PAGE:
Michael Moore, often seen as a controversial figure, has made another documentary, and it is something Americans need to see. The film, Where To Invade Next shows some of the comparatively better social ideas of European countries, where people's quality of life is improved upon, not worsened, by government. He discusses the film with Stephen Colbert on CBS' The Late Show.
Here's the film trailer:
During the interview, Michael focuses on things that we as Americans should also enjoy: free (University) education, child care, maternity leave, paid vacation, health care for all. Problems aside, European countries have these things and the price it comes at is worth it for the people. Education is key to all investment, and European nations are educating their populations much better than we are.
As a documentarian, Moore is set with the task of finding the flowers, not exposing the weeds. He interviews a pair of police from Lisbon, Portugal and discusses their policy, that has been active for fifteen years now, of decriminalizing the possession of illegal drugs. It has done wonders for Portuguese society, and could work here as well.
He touches upon the voting issues in this country. When you are released from prison in Europe, you can vote. As it stands now, 1/3 of all Black men in the state of Florida can't ever vote again, due to convictions and the antediluvian laws of the voter-restrictive Republican state. This is not beneficial to society, and it makes for disenfranchised voters, obviously. Hopelessness that you can't enact any sort of social change is detrimental to the well-being of a population. Colbert and Moore touch on Trump's anti-Muslim nonsense and put that to rest with the fact that it's illegal and un-Constitutional.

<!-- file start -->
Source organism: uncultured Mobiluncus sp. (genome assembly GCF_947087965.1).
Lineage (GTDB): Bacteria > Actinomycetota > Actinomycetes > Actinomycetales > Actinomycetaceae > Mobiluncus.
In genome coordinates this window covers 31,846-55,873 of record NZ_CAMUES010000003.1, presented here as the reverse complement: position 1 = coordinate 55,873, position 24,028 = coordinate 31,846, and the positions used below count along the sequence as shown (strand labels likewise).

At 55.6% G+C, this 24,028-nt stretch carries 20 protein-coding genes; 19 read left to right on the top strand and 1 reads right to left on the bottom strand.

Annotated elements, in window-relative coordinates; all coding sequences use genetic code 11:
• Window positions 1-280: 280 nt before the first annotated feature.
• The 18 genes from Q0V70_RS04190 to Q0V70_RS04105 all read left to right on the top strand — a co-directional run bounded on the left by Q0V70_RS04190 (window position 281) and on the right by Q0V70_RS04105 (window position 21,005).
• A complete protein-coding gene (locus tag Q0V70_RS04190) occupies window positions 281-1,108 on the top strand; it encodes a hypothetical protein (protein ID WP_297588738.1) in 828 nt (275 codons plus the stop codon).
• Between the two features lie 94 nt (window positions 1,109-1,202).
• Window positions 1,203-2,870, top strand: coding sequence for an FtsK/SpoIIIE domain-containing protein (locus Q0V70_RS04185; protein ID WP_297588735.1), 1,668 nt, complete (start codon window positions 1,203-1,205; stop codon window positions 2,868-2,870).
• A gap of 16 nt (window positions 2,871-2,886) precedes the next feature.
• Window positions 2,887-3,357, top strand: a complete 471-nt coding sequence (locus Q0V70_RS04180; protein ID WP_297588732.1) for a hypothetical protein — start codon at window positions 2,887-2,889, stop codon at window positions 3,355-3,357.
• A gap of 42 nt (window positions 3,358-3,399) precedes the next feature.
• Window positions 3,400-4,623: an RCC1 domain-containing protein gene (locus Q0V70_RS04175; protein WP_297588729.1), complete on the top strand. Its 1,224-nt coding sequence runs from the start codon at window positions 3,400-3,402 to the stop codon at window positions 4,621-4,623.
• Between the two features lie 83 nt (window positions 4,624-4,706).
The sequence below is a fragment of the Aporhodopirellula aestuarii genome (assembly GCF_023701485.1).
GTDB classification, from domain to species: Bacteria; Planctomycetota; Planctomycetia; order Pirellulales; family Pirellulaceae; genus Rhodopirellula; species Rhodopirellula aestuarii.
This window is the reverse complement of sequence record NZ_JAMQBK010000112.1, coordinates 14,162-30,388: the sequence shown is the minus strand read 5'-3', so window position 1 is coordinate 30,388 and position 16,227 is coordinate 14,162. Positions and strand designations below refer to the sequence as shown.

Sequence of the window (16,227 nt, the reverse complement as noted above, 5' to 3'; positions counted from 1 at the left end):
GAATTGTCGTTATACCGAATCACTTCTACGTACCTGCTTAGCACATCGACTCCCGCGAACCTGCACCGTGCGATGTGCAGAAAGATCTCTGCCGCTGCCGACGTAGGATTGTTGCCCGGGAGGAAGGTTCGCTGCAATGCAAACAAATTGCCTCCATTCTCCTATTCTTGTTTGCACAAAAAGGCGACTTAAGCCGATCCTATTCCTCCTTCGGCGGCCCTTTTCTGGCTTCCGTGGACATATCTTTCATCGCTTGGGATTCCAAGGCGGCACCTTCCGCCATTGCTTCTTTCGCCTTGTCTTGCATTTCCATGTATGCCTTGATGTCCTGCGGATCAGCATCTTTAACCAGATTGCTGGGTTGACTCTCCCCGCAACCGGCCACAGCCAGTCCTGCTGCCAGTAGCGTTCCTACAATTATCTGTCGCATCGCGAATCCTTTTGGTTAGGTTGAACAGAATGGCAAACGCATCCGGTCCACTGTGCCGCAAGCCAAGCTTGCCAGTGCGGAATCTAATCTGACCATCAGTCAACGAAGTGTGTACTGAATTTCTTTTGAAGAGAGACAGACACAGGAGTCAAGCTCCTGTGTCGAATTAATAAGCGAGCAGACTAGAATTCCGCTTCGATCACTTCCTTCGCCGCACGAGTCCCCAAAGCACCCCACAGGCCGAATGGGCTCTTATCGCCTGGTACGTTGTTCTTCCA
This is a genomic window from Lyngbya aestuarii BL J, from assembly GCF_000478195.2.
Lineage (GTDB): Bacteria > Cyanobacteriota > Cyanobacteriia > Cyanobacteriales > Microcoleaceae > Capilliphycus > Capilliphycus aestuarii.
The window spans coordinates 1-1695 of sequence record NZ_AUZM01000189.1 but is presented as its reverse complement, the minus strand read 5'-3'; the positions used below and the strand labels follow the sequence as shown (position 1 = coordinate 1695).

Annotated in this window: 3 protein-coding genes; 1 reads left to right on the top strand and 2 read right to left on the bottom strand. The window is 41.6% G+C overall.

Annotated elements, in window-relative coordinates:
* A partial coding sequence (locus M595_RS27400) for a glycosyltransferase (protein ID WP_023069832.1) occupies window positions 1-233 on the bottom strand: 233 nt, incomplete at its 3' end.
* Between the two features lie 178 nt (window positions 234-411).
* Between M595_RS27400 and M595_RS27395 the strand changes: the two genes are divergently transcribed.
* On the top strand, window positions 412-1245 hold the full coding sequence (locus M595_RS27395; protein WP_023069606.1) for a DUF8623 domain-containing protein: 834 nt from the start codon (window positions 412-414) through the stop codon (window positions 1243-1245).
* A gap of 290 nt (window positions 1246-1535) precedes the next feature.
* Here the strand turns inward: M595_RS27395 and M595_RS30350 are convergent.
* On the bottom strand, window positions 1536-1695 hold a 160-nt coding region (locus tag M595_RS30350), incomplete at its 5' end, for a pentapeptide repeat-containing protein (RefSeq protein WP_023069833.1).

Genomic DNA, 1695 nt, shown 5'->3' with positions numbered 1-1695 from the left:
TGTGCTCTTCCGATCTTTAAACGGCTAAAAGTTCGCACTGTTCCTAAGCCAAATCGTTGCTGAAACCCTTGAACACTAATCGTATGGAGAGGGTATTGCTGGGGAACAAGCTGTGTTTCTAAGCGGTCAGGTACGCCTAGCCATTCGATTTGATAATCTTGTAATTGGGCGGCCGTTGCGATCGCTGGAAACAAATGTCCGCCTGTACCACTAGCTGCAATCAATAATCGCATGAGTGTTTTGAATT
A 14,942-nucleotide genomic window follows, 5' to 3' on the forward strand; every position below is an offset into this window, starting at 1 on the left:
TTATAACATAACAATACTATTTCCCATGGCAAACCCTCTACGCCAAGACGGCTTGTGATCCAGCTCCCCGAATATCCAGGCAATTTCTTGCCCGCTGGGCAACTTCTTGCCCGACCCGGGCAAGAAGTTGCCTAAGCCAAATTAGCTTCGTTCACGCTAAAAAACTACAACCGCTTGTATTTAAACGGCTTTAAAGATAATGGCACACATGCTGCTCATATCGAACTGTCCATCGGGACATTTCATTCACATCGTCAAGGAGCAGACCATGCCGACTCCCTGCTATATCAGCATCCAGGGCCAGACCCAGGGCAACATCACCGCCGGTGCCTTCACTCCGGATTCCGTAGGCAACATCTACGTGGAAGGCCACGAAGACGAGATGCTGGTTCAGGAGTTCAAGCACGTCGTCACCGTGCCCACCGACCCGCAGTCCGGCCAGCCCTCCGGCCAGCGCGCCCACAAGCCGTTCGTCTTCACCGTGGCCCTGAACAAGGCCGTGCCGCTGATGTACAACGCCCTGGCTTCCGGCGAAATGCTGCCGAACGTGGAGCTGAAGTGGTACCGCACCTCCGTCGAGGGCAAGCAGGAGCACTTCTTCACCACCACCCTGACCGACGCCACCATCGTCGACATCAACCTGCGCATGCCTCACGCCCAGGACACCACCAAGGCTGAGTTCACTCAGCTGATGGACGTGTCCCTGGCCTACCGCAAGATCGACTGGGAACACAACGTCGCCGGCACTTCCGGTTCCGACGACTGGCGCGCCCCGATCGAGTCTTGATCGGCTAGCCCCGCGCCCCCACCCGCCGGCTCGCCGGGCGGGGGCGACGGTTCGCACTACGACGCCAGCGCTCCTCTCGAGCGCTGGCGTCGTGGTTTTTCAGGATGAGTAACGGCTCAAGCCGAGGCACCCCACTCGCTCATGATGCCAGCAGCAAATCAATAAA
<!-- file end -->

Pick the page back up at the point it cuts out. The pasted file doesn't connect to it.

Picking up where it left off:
The one thing Europeans envy Americans for is our choice of consumer goods, more specifically the 150 plus brands of breakfast cereal that our supermarkets carry. But honestly, the purpose of this film is to educate Americans about some of our nation's original ideas that have been perfected by the European nations and how we too could learn and benefit by their implementation here.
Moore is very optimistic that a President with the middle name Hussein has miraculously enacted things like legalized gay marriage, and legalized marijuana in some states. These accomplishments make him strangely optimistic that more education can help Americans live better lives. Of course he's right, but the anti-education crowd will call this a Commie film and eschew seeing the movie.
Maybe a few unexpected people will see this worthwhile documentary, as I will, and teach others who desperately need an eye-opening view of other countries, ones that are not this American Exceptionalist paradise. I look forward to it.